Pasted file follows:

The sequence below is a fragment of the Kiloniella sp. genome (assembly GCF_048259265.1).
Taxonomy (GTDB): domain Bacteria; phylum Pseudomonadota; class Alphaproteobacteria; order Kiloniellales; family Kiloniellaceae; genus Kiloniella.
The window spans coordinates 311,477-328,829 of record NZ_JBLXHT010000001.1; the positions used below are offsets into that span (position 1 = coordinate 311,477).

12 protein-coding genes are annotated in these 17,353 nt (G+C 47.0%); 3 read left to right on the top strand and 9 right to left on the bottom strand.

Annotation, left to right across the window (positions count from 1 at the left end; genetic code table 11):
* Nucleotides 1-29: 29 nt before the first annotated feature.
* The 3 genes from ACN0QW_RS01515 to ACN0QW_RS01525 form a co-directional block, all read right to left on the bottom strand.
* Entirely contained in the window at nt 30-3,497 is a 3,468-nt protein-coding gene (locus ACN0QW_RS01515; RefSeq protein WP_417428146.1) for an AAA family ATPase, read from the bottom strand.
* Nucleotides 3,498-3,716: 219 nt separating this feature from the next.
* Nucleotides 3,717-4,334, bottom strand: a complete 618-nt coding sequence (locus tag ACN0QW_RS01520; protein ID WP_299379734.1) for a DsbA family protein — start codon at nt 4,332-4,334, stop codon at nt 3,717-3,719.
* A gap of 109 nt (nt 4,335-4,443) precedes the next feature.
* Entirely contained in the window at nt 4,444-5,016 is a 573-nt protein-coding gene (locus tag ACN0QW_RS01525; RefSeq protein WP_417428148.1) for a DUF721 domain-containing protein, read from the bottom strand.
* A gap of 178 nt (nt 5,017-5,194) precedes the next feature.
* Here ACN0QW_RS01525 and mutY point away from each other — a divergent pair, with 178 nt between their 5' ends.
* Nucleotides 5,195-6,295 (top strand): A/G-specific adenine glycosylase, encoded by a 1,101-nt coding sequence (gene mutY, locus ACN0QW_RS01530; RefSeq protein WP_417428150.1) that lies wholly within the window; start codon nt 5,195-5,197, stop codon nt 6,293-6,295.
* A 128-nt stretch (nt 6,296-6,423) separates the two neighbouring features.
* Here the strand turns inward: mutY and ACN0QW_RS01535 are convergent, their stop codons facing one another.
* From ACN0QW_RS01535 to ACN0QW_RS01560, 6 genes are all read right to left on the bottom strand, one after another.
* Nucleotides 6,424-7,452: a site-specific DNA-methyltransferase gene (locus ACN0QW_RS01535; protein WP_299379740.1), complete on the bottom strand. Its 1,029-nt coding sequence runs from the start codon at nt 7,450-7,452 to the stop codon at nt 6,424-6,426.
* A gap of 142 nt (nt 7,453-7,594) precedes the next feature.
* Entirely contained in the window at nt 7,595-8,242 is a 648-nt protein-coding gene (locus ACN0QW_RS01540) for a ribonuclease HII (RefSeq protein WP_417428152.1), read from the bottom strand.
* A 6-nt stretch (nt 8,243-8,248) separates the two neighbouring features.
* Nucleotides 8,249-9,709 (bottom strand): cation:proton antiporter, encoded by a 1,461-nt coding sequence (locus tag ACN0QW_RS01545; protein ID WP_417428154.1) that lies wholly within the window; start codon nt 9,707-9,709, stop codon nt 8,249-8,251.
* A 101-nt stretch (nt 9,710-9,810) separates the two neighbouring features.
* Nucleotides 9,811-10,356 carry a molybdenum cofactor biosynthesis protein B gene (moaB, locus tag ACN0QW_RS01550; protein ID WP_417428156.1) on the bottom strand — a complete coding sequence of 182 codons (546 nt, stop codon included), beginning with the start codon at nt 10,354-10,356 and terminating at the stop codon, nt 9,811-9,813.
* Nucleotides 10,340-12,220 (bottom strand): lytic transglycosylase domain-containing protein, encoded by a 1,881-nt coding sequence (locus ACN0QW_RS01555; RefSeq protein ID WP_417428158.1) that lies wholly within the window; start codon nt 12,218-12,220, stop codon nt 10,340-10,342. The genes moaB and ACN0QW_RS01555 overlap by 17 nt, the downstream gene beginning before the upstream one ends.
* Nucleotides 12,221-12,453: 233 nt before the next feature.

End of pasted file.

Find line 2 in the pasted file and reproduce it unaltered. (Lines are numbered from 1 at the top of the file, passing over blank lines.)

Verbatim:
Taxonomy (GTDB): domain Bacteria; phylum Pseudomonadota; class Alphaproteobacteria; order Kiloniellales; family Kiloniellaceae; genus Kiloniella.